Top tips for cold weather crappie at Santee

Capt. David Hilton said anglers can sleep at little late and still catch plenty of Santee's crappie this time of year.

Odd technique keeps anglers at proper depth

The crappie fishing is hot at Santee, and even during the coldest part of the day, anglers can catch plenty of slabs if they know what to look for and use the proper bait.

Capt. David Hilton and his clients have been having no trouble filling a cooler full of crappie, including some big ones. The key, he said, is finding sunken brush piles, using lively minnows, and staying at the proper depths once you find the fish. He warns against sitting in an unproductive spot for too long.

“If you don’t catch a few pretty quick, it’s best to move on to another brush pile. These fish are biting, and they’re hanging out on brush piles, but they move in between them, so if they aren’t biting good in one spot, they’re probably biting better at another one,” said Hilton (843-870-4734).

When Hilton finds a brush pile on his depth finder, he drops a buoy, then pulls up to the buoy and fishes all around it at a depth that is slightly above the brush pile. If the brush is 20 feet deep, he will have his anglers fish around 16 feet deep. He uses long fly rods with spinning reels mounted to them, and his fishing style surprises some folks, but it works.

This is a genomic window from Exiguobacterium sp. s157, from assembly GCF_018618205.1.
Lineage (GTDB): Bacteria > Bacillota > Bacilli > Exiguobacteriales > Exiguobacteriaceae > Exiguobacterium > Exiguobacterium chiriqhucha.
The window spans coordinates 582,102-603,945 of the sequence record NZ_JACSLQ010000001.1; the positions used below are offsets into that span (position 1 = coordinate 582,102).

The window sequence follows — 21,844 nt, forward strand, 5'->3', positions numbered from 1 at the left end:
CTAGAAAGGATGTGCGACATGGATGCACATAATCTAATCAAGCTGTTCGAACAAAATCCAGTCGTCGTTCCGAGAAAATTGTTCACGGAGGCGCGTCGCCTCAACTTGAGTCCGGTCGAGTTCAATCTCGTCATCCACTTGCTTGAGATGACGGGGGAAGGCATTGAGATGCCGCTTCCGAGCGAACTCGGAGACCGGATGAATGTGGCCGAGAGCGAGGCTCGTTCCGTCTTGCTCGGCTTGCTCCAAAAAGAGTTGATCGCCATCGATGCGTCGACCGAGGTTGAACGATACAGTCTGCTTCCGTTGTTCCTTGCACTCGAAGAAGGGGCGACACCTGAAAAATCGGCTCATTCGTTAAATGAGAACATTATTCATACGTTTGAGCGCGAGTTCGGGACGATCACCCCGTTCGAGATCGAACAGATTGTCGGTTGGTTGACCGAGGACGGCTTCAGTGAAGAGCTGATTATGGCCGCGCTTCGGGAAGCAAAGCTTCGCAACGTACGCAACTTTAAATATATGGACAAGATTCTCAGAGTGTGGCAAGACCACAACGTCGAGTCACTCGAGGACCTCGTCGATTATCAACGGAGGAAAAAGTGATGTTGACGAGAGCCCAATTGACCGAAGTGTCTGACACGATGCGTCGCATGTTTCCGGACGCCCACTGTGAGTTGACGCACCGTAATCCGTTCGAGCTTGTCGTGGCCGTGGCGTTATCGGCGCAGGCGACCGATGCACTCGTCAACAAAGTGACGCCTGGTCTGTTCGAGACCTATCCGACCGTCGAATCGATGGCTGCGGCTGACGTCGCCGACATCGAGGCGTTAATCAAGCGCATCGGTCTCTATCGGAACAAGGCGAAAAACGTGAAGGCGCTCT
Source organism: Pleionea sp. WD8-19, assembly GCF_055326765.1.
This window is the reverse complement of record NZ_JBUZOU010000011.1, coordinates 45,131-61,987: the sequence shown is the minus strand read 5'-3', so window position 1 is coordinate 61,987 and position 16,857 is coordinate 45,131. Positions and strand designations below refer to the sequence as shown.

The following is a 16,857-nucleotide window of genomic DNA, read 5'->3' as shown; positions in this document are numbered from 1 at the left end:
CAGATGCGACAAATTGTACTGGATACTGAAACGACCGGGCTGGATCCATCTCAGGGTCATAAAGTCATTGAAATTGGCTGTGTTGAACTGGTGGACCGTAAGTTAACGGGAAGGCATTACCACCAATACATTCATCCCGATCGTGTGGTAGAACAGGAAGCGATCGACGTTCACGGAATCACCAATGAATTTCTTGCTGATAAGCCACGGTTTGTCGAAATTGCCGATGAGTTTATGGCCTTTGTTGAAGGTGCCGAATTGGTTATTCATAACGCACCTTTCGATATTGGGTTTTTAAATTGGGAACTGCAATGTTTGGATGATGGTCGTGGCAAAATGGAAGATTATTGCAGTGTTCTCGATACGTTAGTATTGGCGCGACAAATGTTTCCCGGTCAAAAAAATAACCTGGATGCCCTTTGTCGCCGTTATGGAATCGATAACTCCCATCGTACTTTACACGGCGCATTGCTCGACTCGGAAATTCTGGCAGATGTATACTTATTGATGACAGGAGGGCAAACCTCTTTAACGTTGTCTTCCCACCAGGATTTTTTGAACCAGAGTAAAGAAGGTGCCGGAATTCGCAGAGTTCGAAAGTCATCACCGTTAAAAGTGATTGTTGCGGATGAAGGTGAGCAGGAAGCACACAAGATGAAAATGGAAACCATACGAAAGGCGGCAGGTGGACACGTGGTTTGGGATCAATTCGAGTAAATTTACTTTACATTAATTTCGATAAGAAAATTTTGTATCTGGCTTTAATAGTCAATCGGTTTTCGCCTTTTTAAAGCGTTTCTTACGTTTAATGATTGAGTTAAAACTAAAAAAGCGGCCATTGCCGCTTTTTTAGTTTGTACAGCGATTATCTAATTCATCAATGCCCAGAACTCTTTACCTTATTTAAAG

“You just pull line off until you’re at the proper depth. Grab the line at the reel, and pull until your arm is fully extended. That’s about two feet. Just keep doing that until you’re at the proper depth. I try to find fish that are the depth of the rod length, plus two feet,” he said.

And once you find the proper depth, the best way to keep it is by not turning the reel handle, even when you’re fighting a fish.

“When you get a bite, set the hook, hold the rod straight up, then pull the line in just like you’re fly fishing. Pull line with one hand, then hold that line down with the hand that’s holding the rod, then pull more line, trap it under the hand that’s holding the rod, and keep doing that until you’ve got the fish in. Now the depth of your fishing line is still correct so you don’t have to worry about that anymore,” he said.

And if you’re not crazy about getting on the water first thing on these cold mornings, Hilton said that’s not a problem for the crappie.

“As the day warms up, the crappie start biting better. You’re not missing anything by not getting there at day break. These fish like to feed once the sun is up and the temperature is warming,” he said.

About Brian Cope 2784 Articles
Brian Cope is the editor of Carolina Sportsman. He has won numerous awards for his writing, photography, and videography. He is a retired Air Force combat communications technician, and has a B.A. in English Literature from the University of South Carolina. You can reach him at

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